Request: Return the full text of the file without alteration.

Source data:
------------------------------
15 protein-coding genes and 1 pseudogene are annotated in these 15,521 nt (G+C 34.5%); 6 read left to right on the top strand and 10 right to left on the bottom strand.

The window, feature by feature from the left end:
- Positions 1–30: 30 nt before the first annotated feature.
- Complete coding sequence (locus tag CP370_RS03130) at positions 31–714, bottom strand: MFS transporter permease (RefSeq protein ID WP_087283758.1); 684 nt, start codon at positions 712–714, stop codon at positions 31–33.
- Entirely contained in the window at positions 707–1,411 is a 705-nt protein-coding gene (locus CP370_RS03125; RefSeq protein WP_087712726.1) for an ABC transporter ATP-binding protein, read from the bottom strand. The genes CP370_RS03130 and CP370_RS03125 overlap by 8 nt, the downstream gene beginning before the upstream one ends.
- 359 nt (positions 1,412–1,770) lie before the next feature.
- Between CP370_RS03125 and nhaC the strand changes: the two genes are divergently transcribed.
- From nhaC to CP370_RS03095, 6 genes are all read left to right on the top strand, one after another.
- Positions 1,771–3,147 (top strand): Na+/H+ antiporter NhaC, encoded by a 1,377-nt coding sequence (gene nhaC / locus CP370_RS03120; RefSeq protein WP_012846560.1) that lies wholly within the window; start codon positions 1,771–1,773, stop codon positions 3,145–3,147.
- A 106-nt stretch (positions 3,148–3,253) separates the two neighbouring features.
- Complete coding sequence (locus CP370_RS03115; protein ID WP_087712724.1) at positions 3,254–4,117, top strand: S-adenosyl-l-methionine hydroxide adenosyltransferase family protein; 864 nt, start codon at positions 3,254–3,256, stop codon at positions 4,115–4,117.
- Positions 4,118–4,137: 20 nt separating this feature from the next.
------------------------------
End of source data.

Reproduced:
15 protein-coding genes and 1 pseudogene are annotated in these 15,521 nt (G+C 34.5%); 6 read left to right on the top strand and 10 right to left on the bottom strand.

The window, feature by feature from the left end:
- Positions 1–30: 30 nt before the first annotated feature.
- Complete coding sequence (locus tag CP370_RS03130) at positions 31–714, bottom strand: MFS transporter permease (RefSeq protein ID WP_087283758.1); 684 nt, start codon at positions 712–714, stop codon at positions 31–33.
- Entirely contained in the window at positions 707–1,411 is a 705-nt protein-coding gene (locus CP370_RS03125; RefSeq protein WP_087712726.1) for an ABC transporter ATP-binding protein, read from the bottom strand. The genes CP370_RS03130 and CP370_RS03125 overlap by 8 nt, the downstream gene beginning before the upstream one ends.
- 359 nt (positions 1,412–1,770) lie before the next feature.
- Between CP370_RS03125 and nhaC the strand changes: the two genes are divergently transcribed.
- From nhaC to CP370_RS03095, 6 genes are all read left to right on the top strand, one after another.
- Positions 1,771–3,147 (top strand): Na+/H+ antiporter NhaC, encoded by a 1,377-nt coding sequence (gene nhaC / locus CP370_RS03120; RefSeq protein WP_012846560.1) that lies wholly within the window; start codon positions 1,771–1,773, stop codon positions 3,145–3,147.
- A 106-nt stretch (positions 3,148–3,253) separates the two neighbouring features.
- Complete coding sequence (locus CP370_RS03115; protein ID WP_087712724.1) at positions 3,254–4,117, top strand: S-adenosyl-l-methionine hydroxide adenosyltransferase family protein; 864 nt, start codon at positions 3,254–3,256, stop codon at positions 4,115–4,117.
- Positions 4,118–4,137: 20 nt separating this feature from the next.